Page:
Article Archive: Current 1999 2000 2001 2002 2003 2004 2005 2006 2007 2008 2009 2010 2011 2012 2013 2014
 Latest
 News
 
 Most
 Read
 
 Most
 Commented
 Hot
 Topics
Submarines: More Iranian Minis
   Next Article → INFORMATION WARFARE: Building The Battlefield Internet
August 12, 2010: Iran recently announced that it had put four more mini-submarines into service, for a total of eleven in the last five years. Over the last decade, Iran has, apparently with technical help from North Korea, been building mini-submarines for operations along its coasts, and throughout the Persian Gulf. The first two entered service about five years ago.  The Iranians say they will use the mini-subs to lay mines or launch underwater commando attacks. While the North Koreans provided some technical assistance, the Iranian sub is a local design, smaller than most North Korean mini-subs, which is a reflection of the more turbulent seas found off the Korean coast.

The Iranian subs appear to be based on the North Korean M100D, a 76 ton, 19 meter (58 foot) long boat that has a crew of four and can carry eight divers and their equipment, or several naval mines, or a torpedo. The North Koreans got the idea for the M100D when they bought the plans for a 25 ton Yugoslav mini-sub in the 1980s. Only four of those were built, apparently as experiments to develop a larger North Korean design. There are believed to be over 30 M100Ds, in addition to eleven of the Iranian variation.

Building subs like this are not high tech. A drug gang in Ecuador was recently caught building a 30 meter/98 foot long submarine on a jungle river. This boat was three meters/nine feet in diameter and capable of submerging to about 30 meters. The locally built boat had a periscope, conning tower and was air conditioned. It was captured where it was being assembled, and a nearby camp, for the builders, appeared to house about fifty people. This was the first such sub to be completed, but not the first to be built. Nearly a decade ago, Russian naval architects and engineers were discovered among those designing and building a similar, but larger, boat. However, that effort did not last, as the Russian designs were too complex and expensive. It was found easier to build semi-submersible craft. But more and more of these are being caught at sea. The recently discovered sub was not military grade. It could travel submerged, but not dive deep. It was built using the same fiberglass material used for the semi-submersible craft, but was larger, and had berths for six crew. There was space for about ten tons of cocaine. It probably cost several million dollars to build and was weeks away from completion and sea trials. The drug sub was similar to the small subs being built since the 1970s for offshore oil operations and underwater tourism.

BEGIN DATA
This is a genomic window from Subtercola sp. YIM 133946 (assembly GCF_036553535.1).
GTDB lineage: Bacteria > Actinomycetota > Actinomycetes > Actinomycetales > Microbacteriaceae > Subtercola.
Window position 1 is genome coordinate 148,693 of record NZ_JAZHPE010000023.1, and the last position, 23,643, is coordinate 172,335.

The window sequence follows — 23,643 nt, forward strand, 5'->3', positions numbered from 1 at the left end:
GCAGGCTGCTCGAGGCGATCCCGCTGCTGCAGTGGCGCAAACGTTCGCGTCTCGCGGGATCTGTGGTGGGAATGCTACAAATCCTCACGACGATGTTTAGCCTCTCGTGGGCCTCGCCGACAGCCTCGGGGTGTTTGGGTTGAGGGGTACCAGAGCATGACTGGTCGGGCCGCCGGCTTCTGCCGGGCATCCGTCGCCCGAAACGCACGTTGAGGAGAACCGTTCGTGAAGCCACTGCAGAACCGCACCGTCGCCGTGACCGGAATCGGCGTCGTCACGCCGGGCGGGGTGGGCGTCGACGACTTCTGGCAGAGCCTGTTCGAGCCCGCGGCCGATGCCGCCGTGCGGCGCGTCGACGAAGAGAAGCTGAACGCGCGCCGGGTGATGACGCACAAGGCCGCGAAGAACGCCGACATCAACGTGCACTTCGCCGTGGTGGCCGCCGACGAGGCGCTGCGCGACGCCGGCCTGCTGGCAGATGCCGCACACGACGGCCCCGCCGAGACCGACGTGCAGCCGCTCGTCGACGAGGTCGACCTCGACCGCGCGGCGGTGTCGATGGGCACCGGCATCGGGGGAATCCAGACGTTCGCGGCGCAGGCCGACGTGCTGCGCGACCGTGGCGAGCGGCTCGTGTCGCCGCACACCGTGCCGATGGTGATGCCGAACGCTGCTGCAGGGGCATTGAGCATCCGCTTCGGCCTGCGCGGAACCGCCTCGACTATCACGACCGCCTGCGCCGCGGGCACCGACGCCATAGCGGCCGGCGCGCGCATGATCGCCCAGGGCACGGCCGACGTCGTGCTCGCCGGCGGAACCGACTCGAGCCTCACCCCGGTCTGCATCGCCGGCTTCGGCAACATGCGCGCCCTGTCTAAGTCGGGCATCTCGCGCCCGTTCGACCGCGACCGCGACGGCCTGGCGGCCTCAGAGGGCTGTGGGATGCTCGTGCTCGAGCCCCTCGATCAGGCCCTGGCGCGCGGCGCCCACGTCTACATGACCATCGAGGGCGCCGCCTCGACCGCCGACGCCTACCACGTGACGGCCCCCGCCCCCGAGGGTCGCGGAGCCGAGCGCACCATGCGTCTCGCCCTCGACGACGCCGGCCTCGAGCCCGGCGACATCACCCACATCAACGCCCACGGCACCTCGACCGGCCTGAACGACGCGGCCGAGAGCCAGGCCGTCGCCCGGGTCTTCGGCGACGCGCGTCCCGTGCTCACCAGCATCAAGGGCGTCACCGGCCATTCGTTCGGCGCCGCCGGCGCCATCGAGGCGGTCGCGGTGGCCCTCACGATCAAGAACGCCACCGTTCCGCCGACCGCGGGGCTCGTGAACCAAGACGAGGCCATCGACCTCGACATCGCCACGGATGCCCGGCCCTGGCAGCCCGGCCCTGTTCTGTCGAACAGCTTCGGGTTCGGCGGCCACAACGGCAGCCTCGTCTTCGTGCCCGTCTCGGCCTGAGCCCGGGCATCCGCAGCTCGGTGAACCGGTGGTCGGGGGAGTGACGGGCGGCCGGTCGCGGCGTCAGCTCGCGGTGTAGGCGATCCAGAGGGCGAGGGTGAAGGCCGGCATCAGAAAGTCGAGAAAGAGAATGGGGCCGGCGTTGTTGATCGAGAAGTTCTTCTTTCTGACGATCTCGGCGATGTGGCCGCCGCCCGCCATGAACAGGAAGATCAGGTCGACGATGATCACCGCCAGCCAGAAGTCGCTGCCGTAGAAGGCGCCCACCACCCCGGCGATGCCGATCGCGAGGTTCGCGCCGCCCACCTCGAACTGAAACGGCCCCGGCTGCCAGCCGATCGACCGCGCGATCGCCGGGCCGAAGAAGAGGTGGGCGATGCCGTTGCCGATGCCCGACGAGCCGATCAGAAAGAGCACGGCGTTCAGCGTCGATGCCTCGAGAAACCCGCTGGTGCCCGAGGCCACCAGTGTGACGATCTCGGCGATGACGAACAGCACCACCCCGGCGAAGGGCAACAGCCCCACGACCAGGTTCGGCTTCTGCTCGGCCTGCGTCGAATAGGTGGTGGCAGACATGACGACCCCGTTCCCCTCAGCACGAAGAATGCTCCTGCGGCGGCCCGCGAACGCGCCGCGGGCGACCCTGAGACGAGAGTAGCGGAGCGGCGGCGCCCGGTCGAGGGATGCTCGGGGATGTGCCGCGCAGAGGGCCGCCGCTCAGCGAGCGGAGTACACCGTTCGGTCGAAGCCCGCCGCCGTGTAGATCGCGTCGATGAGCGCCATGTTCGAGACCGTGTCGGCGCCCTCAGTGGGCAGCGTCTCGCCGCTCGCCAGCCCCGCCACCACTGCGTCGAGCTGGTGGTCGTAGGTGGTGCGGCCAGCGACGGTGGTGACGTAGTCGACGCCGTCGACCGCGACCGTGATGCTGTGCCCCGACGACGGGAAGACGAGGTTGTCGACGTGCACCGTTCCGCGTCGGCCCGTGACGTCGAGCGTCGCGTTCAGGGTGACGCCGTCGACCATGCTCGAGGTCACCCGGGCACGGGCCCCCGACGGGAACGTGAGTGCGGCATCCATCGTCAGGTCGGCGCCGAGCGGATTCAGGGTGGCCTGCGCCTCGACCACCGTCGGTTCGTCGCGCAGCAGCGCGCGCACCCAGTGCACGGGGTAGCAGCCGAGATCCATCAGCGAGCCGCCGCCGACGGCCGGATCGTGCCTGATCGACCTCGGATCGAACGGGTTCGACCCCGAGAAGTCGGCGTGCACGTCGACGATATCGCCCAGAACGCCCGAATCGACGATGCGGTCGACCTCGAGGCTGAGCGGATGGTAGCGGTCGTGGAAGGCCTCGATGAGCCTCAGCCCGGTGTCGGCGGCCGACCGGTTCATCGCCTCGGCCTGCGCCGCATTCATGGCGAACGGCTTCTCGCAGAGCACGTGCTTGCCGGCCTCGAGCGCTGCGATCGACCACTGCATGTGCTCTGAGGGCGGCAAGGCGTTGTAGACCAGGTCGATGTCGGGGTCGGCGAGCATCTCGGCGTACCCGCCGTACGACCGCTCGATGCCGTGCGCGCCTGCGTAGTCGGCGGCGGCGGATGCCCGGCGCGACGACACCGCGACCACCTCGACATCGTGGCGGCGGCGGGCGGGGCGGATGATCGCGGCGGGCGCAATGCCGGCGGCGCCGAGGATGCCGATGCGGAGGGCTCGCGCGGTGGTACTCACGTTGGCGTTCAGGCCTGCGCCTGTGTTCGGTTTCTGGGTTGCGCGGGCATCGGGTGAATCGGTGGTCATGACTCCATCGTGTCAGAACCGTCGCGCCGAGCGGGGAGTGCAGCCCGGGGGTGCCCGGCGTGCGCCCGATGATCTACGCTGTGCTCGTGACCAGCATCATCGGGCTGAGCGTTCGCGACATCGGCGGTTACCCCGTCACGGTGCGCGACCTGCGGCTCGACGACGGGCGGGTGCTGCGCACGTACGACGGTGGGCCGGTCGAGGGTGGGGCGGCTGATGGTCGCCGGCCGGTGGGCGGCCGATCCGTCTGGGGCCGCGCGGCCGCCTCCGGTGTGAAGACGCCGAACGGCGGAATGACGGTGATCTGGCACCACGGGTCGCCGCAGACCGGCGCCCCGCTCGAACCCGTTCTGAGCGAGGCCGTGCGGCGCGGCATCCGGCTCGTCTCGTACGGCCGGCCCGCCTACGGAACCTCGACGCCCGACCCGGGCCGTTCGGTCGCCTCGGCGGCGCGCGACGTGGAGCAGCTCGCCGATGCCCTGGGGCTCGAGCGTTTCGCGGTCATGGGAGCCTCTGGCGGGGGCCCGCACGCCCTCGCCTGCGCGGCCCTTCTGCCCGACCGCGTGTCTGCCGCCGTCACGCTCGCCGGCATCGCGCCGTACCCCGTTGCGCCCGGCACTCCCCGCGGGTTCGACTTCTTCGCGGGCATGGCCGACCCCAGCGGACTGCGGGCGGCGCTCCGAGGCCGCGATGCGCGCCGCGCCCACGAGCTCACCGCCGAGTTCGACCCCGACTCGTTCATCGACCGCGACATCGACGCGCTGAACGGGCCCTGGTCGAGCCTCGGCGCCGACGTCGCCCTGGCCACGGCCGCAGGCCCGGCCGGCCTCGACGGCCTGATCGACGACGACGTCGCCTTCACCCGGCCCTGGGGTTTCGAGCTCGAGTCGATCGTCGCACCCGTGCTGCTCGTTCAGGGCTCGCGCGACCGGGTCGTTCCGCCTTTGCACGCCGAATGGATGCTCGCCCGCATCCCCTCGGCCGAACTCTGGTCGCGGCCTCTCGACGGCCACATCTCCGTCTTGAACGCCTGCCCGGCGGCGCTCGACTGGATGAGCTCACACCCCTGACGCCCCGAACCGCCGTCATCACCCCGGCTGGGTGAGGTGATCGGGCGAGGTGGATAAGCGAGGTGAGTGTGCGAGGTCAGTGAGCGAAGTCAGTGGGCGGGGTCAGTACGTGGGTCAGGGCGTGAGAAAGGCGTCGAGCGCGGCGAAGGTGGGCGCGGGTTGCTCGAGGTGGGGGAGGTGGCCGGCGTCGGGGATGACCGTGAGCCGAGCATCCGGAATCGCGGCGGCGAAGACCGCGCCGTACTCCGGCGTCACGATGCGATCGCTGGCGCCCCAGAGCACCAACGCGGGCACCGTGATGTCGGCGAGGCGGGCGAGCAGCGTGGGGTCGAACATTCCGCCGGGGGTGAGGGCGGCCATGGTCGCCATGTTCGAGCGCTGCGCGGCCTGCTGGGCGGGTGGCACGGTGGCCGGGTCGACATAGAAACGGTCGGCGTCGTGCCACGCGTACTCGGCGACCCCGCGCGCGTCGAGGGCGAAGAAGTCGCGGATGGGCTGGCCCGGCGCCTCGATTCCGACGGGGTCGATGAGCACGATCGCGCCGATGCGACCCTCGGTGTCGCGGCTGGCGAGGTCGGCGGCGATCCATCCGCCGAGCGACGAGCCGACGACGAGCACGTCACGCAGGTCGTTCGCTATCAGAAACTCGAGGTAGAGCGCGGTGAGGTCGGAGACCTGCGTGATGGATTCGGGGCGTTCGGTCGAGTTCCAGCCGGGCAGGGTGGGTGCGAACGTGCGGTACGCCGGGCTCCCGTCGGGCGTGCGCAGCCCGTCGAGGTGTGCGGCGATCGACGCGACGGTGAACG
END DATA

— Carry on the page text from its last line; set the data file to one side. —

North Korea has developed several mini-sub designs, most of them available to anyone with the cash to pay. The largest is the 250 ton Sang-O, which is actually a coastal sub modified for special operations. There is a crew of 19, plus either six scuba swimmer commandos, or a dozen men who can go ashore in an inflatable boat. Some Sang-Os have two or four torpedo tubes. Over thirty were built, and one was captured by South Korea when it ran aground in 1996.

North Korea is believed to have fitted some of the Song-Os and M100Ds with acoustic tiles, to make them more difficult to detect by sonar. This technology was popular with the Russians, and that's where the North Koreans were believed to have got the technology.

The most novel North Korean design is a submersible speedboat. This 13 meter (40 foot) boat looks like a speedboat, displaces ten tons and can carry up to eight people. It only submerges to a depth of about ten feet. Using a schnorkel apparatus (a pipe type device to bring in air and expel diesel engine fumes), the boat can move underwater. In 1998, a South Korean destroyer sank one of these. A follow on class displaced only five tons, and could carry six people (including one or two to run the boat). At least eight of these were believed built.

 

 

Next Article → INFORMATION WARFARE: Building The Battlefield Internet